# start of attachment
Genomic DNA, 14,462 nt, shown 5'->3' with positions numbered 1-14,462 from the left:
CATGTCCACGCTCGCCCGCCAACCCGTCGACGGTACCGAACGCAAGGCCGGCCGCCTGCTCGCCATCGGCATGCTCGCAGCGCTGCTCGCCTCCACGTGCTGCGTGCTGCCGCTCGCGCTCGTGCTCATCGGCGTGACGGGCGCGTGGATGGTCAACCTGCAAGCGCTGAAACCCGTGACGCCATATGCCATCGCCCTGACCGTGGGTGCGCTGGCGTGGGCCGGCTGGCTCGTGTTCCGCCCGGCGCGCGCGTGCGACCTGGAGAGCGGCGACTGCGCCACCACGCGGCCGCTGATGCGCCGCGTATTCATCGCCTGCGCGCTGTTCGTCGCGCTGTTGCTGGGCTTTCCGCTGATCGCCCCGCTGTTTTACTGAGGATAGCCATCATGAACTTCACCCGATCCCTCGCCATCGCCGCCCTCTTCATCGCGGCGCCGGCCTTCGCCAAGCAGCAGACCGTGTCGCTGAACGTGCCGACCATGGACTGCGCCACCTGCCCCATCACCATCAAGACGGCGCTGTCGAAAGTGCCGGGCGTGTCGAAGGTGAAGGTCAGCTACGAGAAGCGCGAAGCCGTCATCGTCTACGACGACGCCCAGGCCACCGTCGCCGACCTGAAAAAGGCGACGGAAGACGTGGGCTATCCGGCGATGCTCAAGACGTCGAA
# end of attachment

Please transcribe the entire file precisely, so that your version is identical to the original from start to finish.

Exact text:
Genomic DNA, 14,462 nt, shown 5'->3' with positions numbered 1-14,462 from the left:
CATGTCCACGCTCGCCCGCCAACCCGTCGACGGTACCGAACGCAAGGCCGGCCGCCTGCTCGCCATCGGCATGCTCGCAGCGCTGCTCGCCTCCACGTGCTGCGTGCTGCCGCTCGCGCTCGTGCTCATCGGCGTGACGGGCGCGTGGATGGTCAACCTGCAAGCGCTGAAACCCGTGACGCCATATGCCATCGCCCTGACCGTGGGTGCGCTGGCGTGGGCCGGCTGGCTCGTGTTCCGCCCGGCGCGCGCGTGCGACCTGGAGAGCGGCGACTGCGCCACCACGCGGCCGCTGATGCGCCGCGTATTCATCGCCTGCGCGCTGTTCGTCGCGCTGTTGCTGGGCTTTCCGCTGATCGCCCCGCTGTTTTACTGAGGATAGCCATCATGAACTTCACCCGATCCCTCGCCATCGCCGCCCTCTTCATCGCGGCGCCGGCCTTCGCCAAGCAGCAGACCGTGTCGCTGAACGTGCCGACCATGGACTGCGCCACCTGCCCCATCACCATCAAGACGGCGCTGTCGAAAGTGCCGGGCGTGTCGAAGGTGAAGGTCAGCTACGAGAAGCGCGAAGCCGTCATCGTCTACGACGACGCCCAGGCCACCGTCGCCGACCTGAAAAAGGCGACGGAAGACGTGGGCTATCCGGCGATGCTCAAGACGTCGAA